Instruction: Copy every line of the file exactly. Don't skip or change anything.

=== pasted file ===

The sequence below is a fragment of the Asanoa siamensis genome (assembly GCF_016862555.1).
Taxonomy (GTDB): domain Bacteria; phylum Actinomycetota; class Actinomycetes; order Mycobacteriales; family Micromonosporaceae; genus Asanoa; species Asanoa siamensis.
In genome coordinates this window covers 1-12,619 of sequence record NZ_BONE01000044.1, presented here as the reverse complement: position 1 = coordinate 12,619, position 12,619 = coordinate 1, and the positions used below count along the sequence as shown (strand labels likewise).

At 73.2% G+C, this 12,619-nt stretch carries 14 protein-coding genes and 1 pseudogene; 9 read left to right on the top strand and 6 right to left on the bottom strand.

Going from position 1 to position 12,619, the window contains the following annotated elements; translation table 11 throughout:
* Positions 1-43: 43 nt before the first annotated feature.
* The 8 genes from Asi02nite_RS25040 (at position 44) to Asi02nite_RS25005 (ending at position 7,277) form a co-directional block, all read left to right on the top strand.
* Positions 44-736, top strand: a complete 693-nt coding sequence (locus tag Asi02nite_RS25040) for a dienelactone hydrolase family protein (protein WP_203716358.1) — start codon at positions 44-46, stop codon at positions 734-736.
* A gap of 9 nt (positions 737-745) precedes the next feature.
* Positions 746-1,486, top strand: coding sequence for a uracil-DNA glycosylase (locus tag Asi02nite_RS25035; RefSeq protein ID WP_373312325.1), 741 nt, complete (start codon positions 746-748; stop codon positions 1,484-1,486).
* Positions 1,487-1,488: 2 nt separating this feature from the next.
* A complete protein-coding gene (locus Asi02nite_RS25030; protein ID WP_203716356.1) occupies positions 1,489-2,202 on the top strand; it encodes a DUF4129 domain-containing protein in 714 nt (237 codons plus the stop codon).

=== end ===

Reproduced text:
The sequence below is a fragment of the Asanoa siamensis genome (assembly GCF_016862555.1).
Taxonomy (GTDB): domain Bacteria; phylum Actinomycetota; class Actinomycetes; order Mycobacteriales; family Micromonosporaceae; genus Asanoa; species Asanoa siamensis.
In genome coordinates this window covers 1-12,619 of sequence record NZ_BONE01000044.1, presented here as the reverse complement: position 1 = coordinate 12,619, position 12,619 = coordinate 1, and the positions used below count along the sequence as shown (strand labels likewise).

At 73.2% G+C, this 12,619-nt stretch carries 14 protein-coding genes and 1 pseudogene; 9 read left to right on the top strand and 6 right to left on the bottom strand.

Going from position 1 to position 12,619, the window contains the following annotated elements; translation table 11 throughout:
* Positions 1-43: 43 nt before the first annotated feature.
* The 8 genes from Asi02nite_RS25040 (at position 44) to Asi02nite_RS25005 (ending at position 7,277) form a co-directional block, all read left to right on the top strand.
* Positions 44-736, top strand: a complete 693-nt coding sequence (locus tag Asi02nite_RS25040) for a dienelactone hydrolase family protein (protein WP_203716358.1) — start codon at positions 44-46, stop codon at positions 734-736.
* A gap of 9 nt (positions 737-745) precedes the next feature.
* Positions 746-1,486, top strand: coding sequence for a uracil-DNA glycosylase (locus tag Asi02nite_RS25035; RefSeq protein ID WP_373312325.1), 741 nt, complete (start codon positions 746-748; stop codon positions 1,484-1,486).
* Positions 1,487-1,488: 2 nt separating this feature from the next.
* A complete protein-coding gene (locus Asi02nite_RS25030; protein ID WP_203716356.1) occupies positions 1,489-2,202 on the top strand; it encodes a DUF4129 domain-containing protein in 714 nt (237 codons plus the stop codon).